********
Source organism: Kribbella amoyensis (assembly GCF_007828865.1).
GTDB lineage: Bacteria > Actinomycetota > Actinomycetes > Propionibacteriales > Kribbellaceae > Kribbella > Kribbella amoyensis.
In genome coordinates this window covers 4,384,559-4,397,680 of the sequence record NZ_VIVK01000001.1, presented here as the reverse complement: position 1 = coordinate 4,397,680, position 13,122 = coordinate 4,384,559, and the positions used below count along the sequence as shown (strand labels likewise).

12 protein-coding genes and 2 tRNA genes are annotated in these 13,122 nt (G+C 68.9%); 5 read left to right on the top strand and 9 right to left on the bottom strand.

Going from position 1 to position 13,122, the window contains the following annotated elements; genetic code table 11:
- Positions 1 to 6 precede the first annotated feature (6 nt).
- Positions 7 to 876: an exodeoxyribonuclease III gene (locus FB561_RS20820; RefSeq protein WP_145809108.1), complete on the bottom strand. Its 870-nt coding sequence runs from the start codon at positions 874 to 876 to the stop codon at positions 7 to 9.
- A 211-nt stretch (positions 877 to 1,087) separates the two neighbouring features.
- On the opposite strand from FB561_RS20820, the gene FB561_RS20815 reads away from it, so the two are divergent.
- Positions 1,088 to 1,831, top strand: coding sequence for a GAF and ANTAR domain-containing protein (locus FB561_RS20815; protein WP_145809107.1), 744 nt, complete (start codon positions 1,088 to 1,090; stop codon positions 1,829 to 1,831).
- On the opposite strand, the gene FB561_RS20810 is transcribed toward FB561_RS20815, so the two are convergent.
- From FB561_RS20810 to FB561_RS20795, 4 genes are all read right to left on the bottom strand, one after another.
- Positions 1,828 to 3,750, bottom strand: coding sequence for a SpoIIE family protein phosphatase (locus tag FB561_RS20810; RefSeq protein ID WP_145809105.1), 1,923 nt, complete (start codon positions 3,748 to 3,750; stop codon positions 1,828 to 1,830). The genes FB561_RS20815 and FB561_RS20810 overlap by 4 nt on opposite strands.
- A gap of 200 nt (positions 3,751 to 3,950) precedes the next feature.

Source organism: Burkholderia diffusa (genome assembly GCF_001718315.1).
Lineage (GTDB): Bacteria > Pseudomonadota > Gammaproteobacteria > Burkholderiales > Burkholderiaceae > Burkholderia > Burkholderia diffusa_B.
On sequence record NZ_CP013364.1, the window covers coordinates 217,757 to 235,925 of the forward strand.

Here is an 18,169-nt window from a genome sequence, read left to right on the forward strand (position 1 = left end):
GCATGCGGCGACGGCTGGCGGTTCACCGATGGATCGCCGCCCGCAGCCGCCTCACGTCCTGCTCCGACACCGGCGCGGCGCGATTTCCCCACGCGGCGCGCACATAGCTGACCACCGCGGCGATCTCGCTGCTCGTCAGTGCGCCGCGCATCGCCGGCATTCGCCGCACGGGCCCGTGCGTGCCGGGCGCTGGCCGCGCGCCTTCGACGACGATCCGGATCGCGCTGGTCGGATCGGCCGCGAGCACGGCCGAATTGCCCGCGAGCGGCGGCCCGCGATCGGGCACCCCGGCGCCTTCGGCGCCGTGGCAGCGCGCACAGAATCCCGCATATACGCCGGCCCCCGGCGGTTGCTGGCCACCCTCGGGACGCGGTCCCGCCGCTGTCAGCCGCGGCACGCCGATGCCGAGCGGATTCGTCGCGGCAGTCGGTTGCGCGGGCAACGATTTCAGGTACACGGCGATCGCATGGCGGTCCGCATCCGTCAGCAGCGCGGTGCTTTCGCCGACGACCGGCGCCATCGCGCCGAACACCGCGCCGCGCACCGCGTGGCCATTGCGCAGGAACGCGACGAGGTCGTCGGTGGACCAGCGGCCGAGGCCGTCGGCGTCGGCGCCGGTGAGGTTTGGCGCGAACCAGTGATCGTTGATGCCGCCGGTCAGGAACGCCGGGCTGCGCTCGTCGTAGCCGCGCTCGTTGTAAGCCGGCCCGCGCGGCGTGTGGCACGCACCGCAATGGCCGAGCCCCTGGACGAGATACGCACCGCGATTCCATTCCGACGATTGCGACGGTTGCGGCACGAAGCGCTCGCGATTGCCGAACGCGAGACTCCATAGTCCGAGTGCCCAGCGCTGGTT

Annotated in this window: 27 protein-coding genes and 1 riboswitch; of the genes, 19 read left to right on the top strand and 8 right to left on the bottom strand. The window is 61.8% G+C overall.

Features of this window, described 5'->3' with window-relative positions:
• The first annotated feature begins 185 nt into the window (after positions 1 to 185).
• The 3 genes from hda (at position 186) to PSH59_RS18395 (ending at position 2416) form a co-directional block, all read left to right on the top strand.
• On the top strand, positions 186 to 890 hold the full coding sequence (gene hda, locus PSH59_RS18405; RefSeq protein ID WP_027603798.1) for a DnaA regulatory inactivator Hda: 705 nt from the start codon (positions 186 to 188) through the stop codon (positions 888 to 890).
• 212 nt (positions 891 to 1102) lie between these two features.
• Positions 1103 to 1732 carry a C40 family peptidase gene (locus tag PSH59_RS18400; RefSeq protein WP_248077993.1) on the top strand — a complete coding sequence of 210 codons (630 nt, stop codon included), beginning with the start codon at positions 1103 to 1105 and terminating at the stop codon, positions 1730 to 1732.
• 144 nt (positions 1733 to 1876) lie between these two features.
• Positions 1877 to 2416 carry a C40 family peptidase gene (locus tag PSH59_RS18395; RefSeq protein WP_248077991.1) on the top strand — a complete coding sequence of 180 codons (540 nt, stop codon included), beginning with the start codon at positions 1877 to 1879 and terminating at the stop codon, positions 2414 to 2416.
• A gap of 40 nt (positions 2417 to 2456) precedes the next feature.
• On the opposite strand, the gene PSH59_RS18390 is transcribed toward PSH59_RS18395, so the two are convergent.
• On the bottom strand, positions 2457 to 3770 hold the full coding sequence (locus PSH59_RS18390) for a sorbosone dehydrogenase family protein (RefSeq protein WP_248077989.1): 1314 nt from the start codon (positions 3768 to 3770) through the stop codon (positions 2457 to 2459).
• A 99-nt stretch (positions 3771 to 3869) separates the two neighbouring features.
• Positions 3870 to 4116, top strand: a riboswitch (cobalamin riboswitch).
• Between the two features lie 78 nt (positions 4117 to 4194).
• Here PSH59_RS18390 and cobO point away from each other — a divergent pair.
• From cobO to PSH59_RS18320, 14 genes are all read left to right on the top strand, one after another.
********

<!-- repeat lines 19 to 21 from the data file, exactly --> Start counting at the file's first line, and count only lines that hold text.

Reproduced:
GCATGCGGCGACGGCTGGCGGTTCACCGATGGATCGCCGCCCGCAGCCGCCTCACGTCCTGCTCCGACACCGGCGCGGCGCGATTTCCCCACGCGGCGCGCACATAGCTGACCACCGCGGCGATCTCGCTGCTCGTCAGTGCGCCGCGCATCGCCGGCATTCGCCGCACGGGCCCGTGCGTGCCGGGCGCTGGCCGCGCGCCTTCGACGACGATCCGGATCGCGCTGGTCGGATCGGCCGCGAGCACGGCCGAATTGCCCGCGAGCGGCGGCCCGCGATCGGGCACCCCGGCGCCTTCGGCGCCGTGGCAGCGCGCACAGAATCCCGCATATACGCCGGCCCCCGGCGGTTGCTGGCCACCCTCGGGACGCGGTCCCGCCGCTGTCAGCCGCGGCACGCCGATGCCGAGCGGATTCGTCGCGGCAGTCGGTTGCGCGGGCAACGATTTCAGGTACACGGCGATCGCATGGCGGTCCGCATCCGTCAGCAGCGCGGTGCTTTCGCCGACGACCGGCGCCATCGCGCCGAACACCGCGCCGCGCACCGCGTGGCCATTGCGCAGGAACGCGACGAGGTCGTCGGTGGACCAGCGGCCGAGGCCGTCGGCGTCGGCGCCGGTGAGGTTTGGCGCGAACCAGTGATCGTTGATGCCGCCGGTCAGGAACGCCGGGCTGCGCTCGTCGTAGCCGCGCTCGTTGTAAGCCGGCCCGCGCGGCGTGTGGCACGCACCGCAATGGCCGAGCCCCTGGACGAGATACGCACCGCGATTCCATTCCGACGATTGCGACGGTTGCGGCACGAAGCGCTCGCGATTGCCGAACGCGAGACTCCATAGTCCGAGTGCCCAGCGCTGGTT

Annotated in this window: 27 protein-coding genes and 1 riboswitch; of the genes, 19 read left to right on the top strand and 8 right to left on the bottom strand. The window is 61.8% G+C overall.

Features of this window, described 5'->3' with window-relative positions: